The COVID-19 pandemic has transformed how we live and work; education is no exception. With social distancing measures in place, educators and students worldwide were forced to shift to online learning platforms. While many were already used to it, the sudden shift to digital education has brought a host of challenges, particularly for those unfamiliar with online learning platforms.

This situation is even more challenging in developing countries like South Africa, with most students not adept at finding their way around the internet and many lecturers lacking the skills and knowledge to facilitate online classes effectively. To explore the impact of educators’ skills, knowledge, and experience in e-learning on student support, a recent study focusing on an open-distance e-learning institution in South Africa was conducted, putting the participants under a training program designed to boost their digital skills. The study also solicited feedback from students’ discussion forums to see how their learning experiences differed when their lecturers were technologically adept versus when they were not.

The study found that before completing the training program, most lecturers lacked the knowledge and digital skills necessary for open-distance e-learning, negatively impacting their attitudes toward using technology in their teaching and for student support. However, the skill-building program significantly improved their digital literacy and positively shifted their perspectives. This suggests that educational institutions should offer their staff continuous professional development in distance education and e-learning to improve the quality of students’ learning subsequently. Nowadays, some of the most common e-learning methods imparted in corporate training include web-based learning such as Learning Management Systems, virtual classrooms, video modules with human instructors, mobile learning, etc. In addition, the study recommends using surveys to assess academic staff’s readiness for online teaching and create a platform for them to share information and their training program experiences.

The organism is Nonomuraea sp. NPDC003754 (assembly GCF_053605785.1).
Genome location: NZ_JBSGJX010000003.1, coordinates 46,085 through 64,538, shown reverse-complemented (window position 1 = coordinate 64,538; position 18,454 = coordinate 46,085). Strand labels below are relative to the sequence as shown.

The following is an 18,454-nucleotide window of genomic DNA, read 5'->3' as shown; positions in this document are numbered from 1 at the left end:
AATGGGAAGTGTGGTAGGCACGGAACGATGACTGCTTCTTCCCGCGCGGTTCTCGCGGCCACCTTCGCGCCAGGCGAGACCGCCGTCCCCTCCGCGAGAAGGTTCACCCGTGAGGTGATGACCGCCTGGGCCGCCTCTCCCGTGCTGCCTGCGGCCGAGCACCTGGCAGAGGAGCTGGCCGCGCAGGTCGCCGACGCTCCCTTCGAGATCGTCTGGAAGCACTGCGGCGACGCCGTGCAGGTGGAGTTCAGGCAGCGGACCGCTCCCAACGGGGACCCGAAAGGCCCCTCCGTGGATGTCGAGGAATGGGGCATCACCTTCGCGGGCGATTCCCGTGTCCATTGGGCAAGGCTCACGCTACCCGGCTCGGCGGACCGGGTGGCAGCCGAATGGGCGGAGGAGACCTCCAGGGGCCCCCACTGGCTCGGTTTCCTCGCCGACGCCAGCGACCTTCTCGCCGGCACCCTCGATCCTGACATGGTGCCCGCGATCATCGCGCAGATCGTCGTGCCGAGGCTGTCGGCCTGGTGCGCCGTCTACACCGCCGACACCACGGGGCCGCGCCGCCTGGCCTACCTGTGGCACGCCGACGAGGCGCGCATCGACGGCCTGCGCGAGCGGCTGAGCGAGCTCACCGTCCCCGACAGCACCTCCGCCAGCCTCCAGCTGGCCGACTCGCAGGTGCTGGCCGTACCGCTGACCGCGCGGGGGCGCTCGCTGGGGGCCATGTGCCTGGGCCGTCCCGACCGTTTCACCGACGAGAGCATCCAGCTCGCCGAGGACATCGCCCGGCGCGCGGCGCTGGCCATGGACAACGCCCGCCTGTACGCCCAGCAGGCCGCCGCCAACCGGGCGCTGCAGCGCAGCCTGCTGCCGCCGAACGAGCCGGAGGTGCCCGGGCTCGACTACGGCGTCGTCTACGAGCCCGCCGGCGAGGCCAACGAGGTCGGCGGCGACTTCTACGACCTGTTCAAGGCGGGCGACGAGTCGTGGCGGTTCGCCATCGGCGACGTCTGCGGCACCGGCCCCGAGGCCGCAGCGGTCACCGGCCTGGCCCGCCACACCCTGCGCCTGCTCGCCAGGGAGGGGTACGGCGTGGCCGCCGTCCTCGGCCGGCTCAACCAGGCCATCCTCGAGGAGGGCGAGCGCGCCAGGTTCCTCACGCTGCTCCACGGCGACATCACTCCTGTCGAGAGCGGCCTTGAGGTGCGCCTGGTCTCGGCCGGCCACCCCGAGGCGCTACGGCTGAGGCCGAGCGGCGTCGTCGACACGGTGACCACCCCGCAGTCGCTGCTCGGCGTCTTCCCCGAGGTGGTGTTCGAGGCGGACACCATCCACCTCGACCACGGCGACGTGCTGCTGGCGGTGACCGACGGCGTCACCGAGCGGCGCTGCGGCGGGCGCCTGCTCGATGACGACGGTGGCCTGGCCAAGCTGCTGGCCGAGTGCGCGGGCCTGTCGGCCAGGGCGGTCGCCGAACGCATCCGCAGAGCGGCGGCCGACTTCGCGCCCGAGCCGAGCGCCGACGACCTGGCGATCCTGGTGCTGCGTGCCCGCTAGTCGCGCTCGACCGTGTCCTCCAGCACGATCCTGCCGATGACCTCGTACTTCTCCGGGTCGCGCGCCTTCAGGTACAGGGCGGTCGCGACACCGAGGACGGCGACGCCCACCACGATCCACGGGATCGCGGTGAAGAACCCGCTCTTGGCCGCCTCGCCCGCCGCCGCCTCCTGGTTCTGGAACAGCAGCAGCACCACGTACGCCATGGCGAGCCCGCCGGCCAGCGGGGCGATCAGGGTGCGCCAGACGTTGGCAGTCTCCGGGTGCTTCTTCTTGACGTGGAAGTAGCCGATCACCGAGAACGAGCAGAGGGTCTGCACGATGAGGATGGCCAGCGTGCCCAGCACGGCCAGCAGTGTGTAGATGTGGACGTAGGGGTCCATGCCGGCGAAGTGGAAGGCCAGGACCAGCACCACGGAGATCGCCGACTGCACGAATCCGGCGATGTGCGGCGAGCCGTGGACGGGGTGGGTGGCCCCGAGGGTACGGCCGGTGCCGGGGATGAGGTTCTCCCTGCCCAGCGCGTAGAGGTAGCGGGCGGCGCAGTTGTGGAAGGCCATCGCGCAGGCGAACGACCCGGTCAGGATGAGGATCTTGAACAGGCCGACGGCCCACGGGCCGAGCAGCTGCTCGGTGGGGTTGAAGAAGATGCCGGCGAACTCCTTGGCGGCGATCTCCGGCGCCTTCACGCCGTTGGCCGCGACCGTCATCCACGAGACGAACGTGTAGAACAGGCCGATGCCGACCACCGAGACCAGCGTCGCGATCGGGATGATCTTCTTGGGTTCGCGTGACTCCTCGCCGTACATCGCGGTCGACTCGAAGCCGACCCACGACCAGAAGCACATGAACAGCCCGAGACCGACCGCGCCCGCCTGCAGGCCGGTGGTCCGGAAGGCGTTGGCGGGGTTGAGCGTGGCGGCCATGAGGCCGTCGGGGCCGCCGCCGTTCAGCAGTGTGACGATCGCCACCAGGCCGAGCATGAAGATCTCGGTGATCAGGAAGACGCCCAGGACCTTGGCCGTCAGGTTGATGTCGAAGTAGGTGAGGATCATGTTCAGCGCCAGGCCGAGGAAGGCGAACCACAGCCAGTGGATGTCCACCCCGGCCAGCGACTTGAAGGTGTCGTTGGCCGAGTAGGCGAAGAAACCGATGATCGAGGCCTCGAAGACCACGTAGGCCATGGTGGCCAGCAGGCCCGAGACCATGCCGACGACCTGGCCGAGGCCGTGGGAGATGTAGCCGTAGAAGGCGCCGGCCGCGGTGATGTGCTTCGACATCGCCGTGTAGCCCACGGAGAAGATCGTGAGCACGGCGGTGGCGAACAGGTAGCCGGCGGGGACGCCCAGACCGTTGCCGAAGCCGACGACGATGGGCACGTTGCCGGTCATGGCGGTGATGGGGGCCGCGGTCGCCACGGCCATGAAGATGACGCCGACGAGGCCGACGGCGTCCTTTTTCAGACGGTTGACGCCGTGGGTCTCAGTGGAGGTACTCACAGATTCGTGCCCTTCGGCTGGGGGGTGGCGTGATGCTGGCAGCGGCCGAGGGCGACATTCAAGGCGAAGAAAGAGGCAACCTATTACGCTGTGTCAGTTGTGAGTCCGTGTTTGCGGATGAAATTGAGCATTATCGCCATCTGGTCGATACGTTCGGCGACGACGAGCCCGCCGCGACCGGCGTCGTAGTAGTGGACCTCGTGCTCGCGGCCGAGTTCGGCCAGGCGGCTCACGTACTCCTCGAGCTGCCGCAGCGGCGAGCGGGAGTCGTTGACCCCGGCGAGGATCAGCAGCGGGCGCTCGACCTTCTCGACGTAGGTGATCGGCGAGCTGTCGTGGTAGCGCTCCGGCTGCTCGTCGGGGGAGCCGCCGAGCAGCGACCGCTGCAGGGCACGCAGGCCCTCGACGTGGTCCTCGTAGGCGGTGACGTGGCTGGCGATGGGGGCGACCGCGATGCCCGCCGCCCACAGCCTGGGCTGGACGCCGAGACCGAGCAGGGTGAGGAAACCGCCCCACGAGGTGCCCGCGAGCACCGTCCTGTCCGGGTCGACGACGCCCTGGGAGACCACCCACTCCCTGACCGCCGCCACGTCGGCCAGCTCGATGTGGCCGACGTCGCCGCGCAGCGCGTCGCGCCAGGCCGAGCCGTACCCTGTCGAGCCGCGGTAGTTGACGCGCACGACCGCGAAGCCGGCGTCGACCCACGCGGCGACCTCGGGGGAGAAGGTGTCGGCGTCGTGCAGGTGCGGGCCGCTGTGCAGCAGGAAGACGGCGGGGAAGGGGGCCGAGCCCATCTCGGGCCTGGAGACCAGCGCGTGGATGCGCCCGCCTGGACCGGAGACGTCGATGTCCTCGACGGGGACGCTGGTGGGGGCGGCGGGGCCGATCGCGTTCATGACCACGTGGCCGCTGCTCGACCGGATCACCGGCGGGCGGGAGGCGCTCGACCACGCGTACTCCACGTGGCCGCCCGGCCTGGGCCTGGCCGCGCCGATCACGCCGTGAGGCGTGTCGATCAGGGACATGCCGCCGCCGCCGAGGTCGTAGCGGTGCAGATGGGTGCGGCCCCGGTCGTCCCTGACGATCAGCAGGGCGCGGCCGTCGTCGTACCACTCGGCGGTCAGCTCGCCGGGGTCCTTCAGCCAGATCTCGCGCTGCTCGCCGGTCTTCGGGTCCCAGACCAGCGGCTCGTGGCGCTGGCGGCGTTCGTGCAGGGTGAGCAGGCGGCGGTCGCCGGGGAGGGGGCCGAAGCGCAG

Moreover, Institutions must train their staff to adopt and adapt to new technologies effectively for better teaching and improved student learning outcomes. The study also highlights the importance of engaging students creatively through digital platforms, such as discussion forums, which is essential to foster a collaborative learning environment. Nevertheless, access to technology and the Internet is a significant challenge in developing countries like South Africa, hindering educational opportunities. Universities can help provide access to these resources. Still, more needs to be done to address the digital divide, such as investing in infrastructure, improving internet access in remote and rural areas, and exploring innovative solutions in schools like mobile learning. According to Ernst & Young, governments will play a key role in bridging the digital divide and boosting digital transformation. Some solutions to this challenge for the educational sector include affordable, robust broadband internet service, internet-enabled devices that meet user needs, and access to digital literacy training.

Overall, the study’s findings highlight the importance of investing in faculty development and skills-building programs to improve the quality of online education, particularly in developing countries where access to technology and the Internet may be limited, ensuring education becomes more accessible and inclusive.